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In its ads, UPS likes to ask, “What can brown do for you?”
Today at Lavietes Pavilion, it was Harvard men’s basketball coach Tommy Amaker asking, “What can Brown do for my team?”
Amaker was joined by Hall of Fame coach Larry Brown for his annual coaching clinic, in which both led the Crimson through drills and gave coaching advice to the couple hundred in attendance.
“I was told a long time ago that one of the greatest gifts that anyone could give another person is knowledge or wisdom,” Amaker said. “And we have some really special people here today.”
After opening warmups, in which co-captain Oliver McNally led the guards and wings and co-captain Keith Wright led the big men, Amaker delivered his opening remarks and then guided the Crimson through a typical two-hour practice.
The squad ran drills that focused on transition defense, the fast break, free-throw shooting, and shot selection, among other things, while Amaker explained the importance of each.
Amaker emphasized the necessity of working together even during practice, saying that, “When teamwork is our destination, victory happens on the way.”
After a lunch break, Brown, the only coach in history to win both an NCAA national championship (with Kansas in 1988) and an NBA Championship (with the Detroit Pistons in 2004), spoke about his coaching technique and career.
“Coach [Dean] Smith is upset I’m here this week with a Duke guy,” the former UNC guard joked.
Nonetheless, Brown had high praise for the Crimson coach.
“I’ve been to a lot of these clinics,” Brown said. “One of the neatest things about this morning for me is you heard Tommy teaching ... I told Tommy when he was a young coach, and I tell all these guys, teach what you know best ... This is the best team game when its played the right way.”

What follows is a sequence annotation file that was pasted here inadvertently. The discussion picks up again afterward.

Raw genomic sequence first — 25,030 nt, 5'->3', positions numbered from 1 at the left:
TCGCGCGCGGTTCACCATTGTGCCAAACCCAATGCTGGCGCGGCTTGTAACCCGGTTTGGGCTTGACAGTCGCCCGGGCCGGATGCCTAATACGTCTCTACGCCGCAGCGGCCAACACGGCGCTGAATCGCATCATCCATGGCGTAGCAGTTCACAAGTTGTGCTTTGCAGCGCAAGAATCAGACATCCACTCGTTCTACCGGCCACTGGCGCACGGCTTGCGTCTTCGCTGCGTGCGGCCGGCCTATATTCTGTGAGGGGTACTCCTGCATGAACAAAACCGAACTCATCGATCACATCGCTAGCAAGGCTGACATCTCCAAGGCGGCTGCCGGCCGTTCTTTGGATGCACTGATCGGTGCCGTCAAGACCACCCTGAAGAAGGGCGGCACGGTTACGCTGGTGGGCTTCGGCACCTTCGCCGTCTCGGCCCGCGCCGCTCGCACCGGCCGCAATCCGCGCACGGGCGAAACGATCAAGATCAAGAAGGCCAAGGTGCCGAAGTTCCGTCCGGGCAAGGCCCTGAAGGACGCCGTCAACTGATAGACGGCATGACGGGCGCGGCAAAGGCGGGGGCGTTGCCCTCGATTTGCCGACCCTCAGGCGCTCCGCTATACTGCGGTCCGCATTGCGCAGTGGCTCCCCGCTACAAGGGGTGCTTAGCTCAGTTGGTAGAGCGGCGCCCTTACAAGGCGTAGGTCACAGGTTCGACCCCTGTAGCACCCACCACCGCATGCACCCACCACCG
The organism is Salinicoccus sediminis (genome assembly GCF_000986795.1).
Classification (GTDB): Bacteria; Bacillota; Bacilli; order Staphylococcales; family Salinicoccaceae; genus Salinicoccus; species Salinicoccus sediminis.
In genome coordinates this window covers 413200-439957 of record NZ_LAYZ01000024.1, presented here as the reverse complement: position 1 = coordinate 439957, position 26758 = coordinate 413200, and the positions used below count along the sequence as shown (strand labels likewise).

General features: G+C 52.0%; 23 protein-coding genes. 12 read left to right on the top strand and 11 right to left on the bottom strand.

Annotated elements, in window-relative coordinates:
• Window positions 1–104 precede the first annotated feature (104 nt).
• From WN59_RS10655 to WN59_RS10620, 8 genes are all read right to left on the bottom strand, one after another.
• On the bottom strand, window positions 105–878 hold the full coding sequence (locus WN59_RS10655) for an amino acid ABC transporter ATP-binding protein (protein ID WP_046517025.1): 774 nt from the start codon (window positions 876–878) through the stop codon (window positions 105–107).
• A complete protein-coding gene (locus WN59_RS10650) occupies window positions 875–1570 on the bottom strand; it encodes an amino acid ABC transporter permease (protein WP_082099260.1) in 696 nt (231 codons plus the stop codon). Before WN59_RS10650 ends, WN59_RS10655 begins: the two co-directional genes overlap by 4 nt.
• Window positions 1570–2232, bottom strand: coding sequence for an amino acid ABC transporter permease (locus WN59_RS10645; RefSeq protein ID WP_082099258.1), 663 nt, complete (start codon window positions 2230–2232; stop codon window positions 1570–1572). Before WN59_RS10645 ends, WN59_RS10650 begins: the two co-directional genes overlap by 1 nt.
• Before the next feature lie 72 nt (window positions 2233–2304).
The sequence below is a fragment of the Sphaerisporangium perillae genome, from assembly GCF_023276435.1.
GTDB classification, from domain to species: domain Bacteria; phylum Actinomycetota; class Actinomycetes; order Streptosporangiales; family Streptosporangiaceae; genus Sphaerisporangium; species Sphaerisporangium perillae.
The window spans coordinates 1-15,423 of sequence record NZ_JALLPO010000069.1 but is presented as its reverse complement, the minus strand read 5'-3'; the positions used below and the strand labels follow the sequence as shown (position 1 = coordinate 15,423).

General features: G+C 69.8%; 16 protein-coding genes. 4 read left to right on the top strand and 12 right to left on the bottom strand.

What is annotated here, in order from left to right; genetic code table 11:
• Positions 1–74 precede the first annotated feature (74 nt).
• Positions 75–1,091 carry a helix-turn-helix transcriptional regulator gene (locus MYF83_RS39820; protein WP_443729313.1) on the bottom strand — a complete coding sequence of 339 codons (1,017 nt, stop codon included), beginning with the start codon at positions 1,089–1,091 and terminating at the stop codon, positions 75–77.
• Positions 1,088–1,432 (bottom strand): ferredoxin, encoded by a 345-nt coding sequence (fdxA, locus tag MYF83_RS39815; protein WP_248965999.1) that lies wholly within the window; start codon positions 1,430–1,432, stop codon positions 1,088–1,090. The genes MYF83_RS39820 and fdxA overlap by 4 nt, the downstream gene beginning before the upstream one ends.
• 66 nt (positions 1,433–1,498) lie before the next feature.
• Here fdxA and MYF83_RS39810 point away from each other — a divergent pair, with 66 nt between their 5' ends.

Brown instructed the Crimson—which received two Top-25 votes in the preseason AP poll last week—on a number of plays, saying he believed in emphasizing basketball-specific skills instead of conditioning. He continually pushed the Harvard players to go harder and faster, and did not shy away from constructive criticism.
The Hall of Famer also had powerful advice for the coaches in the crowd.
“Care about these kids,” Brown said. “Make it the top of your list every time they get in the gym that they’re going to respect the game, respect their teammates, play as hard as they can, and enjoy the experience.”
Brown also told stories about the challenges of coaching Allen Iverson, and he displayed how he created isolation for Iverson with McNally playing the role of the high-scoring guard.
Brown then concluded the event with a question-and-answer session.
“Coaching is a challenge, but I’ve never worked a day in my life,” Brown said. “Our responsibility is to make the game better, [and] that’s all that really matters.”
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